Department of Finance submission

Separately, the Department of Finance published its response to the call for evidence, asking the Central Bank to consider the following:

  • the introduction of a 'capacity to pay' test which would take into account a borrower's strong rental payment record – this recommendation arose from concerns that borrowers with strong rental payment records in respect of high rents could find it difficult to save for a mortgage deposit as a result of making those payments);
  • increasing the allowances given to lenders in the existing regulations by allowing lenders to advance 20% (rather than 15%) of PDH loans above the LTV limit, and 25% (rather than 20%) above the LTI limit, with those increased allowances being targeted at first time buyers; and
  • increasing the existing 90% LTV limit for first time buyers from €220,000 to €320,000.

ESRI commentary

The Economic and Social Research Institute, in its Autumn 2016 Quarterly Economic Commentary, analysed the implications of the Central Bank's LTV and LTI limits on the Irish housing and credit sector. It noted that the limits had caused lending in the Irish market to contract, but that the impact on the housing sector had, to date, been negligible. However, it forecast (over a longer period of time) that housing supply will decrease more significantly than it would have if the regulations had not been introduced.

Non-performing loans

On 12 September, the European Central Bank (ECB) published (for consultation) its draft guidance to banks on non-performing loans (NPLs). It sets out several 'best practices' that the ECB will expect to see followed, and recommends that banks with a high level of NPLs establish clear strategies to manage and reduce their NPL levels. The draft also sets out various options on viable forbearance solutions, and banks will be required to set targets for reducing NPL levels. A useful summary of the draft guidance is here. As part of country-specific information published in connection with the draft guidance, the ECB noted in respect of Ireland that:

  • in December 2015, Ireland had a total NPL ratio of 19% (18% of which related to household debt);
  • the high volume of cases going through the Irish court process, and the timelines associated with possession proceedings for PDH properties are a key challenge for Irish banks.

The consultation closes on 15 November 2016. Once the guidance is finalised, it will not be legally binding but banks will be required to explain (on request by the ECB) any substantial deviations from the guidance.

Variable mortgage rates

On 21 July 2016, the Central Bank announced that holders of variable rate mortgages will be granted further protections from 1 February 2017. The new protections will benefit personal consumers (i.e. individuals acting outside their trade, business or profession) in relation to variable rate mortgages (excluding tracker mortgages). For further information, read our Client Briefing: Variable rate mortgage holders given further protection.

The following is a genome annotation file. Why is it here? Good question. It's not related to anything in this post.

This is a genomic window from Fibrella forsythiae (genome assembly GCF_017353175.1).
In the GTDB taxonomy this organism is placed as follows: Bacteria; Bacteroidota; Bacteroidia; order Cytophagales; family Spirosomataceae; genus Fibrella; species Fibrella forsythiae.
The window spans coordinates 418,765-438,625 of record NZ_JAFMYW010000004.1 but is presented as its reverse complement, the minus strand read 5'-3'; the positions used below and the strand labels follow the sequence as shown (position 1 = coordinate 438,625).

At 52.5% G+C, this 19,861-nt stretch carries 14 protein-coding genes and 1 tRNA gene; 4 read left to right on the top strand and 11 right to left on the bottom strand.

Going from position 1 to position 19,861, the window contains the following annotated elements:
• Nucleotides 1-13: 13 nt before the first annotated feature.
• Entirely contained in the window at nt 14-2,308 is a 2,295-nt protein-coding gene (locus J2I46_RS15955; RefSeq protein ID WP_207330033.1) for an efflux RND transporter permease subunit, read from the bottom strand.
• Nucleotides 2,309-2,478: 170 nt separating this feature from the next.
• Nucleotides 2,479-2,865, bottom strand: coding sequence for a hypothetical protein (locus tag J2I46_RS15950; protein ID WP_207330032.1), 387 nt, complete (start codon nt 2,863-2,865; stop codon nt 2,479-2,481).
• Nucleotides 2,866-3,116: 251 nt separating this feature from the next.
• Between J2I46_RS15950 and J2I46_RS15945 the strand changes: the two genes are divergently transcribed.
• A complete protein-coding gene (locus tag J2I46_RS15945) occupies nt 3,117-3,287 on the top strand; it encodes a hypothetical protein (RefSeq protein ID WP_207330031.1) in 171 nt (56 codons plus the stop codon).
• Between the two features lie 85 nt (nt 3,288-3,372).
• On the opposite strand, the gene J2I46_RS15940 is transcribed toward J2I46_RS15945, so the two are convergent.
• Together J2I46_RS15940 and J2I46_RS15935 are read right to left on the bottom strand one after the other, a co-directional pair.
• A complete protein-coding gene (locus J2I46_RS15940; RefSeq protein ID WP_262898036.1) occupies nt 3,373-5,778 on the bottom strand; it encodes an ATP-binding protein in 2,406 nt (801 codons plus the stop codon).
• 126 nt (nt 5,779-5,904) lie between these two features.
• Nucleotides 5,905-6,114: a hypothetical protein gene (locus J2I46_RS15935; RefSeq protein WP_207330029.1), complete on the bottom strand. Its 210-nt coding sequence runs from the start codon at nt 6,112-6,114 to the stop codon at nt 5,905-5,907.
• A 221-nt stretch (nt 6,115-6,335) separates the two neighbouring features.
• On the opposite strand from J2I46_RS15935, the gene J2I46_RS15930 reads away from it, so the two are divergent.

The Central Bank's most recent Retail Interest Rate Statistics contained interesting information regarding variable rate mortgage loans in the Irish market. In particular:

  • interest rates on variable mortgage loans for house purchases are among the highest in Europe, averaging 3% in August 2016 (the equivalent euro rate is 1.87%); and
  • two-thirds of all new mortgage loans for PDHs and BTLs in Ireland from August 2015 to August 2016 were on variable rates – significantly above the European average.

Mortgage switching

In a statement to The Irish Times earlier this month, the Central Bank indicated that it had begun research into the area of mortgage switching. It expects to complete this work early in 2017, and will use the results to decide whether any specific measures need to be introduced in this area.

Personal insolvency

The statistics published by the ISI on 17 October 2016 for Q3 2016 showed a 134% increase (when compared to Q3 2015) in the numbers applying for Personal Insolvency Arrangements (PIAs), a 20% increase (again, compared to the same quarter last year) in the number of protective certificates granted, but a 3% decrease in the number of PIAs approved (whether by the creditors or by the Court).

RECENT TRENDS

The statistics on residential mortgage arrears and repossession relating to the second quarter of 2016 have recently been released by the Central Bank. We are still awaiting statistics for this period from the Courts Service of Ireland.

In terms of the key trends, these are as follows:

Arrears

11% of all residential mortgage accounts continue to be in arrears at the end of June 2016, marking the twelfth consecutive quarter of decline. A total of 82,092 of residential mortgage accounts were in arrears at the end of June 2016, being a decline of 4.5% relative to the previous quarter. The rate at which residential mortgage accounts in arrears are declining has increased relative to the decline of 2.6% recorded in Q1 2016.

Proceedings issued

The second quarter of 2016 saw 1,243 legal proceedings issued in the Irish Courts for the enforcement of security in respect of PDHs; a notable decrease on the 1,895 proceedings issued in first quarter of 2016. The 1,243 proceedings issued marks a 51% decrease in the number of proceedings issued as against the same period in 2015, when 2,533 proceedings were issued.

PDHs actually repossessed

The total number of PDHs ultimately repossessed on foot of Court orders made in the High Court and Circuit Court in the second quarter of 2016 came to 101. This is lower than any quarter in 2015 and represents a 27.4% decrease on Q1 2016.

CONCLUSION

The continuing decline in the level of arrears is very positive. However, the mortgage arrears issue remains at the top of the political and regulatory agenda, and the approach that the Central Bank ultimately decides to take following its call for evidence on its mortgage lending regulations is likely to receive significant coverage. We will issue a further client briefing once the Central Bank has confirmed whether it intends to introduce changes.

This article contains a general summary of developments and is not a complete or definitive statement of the law. Specific legal advice should be obtained where appropriate.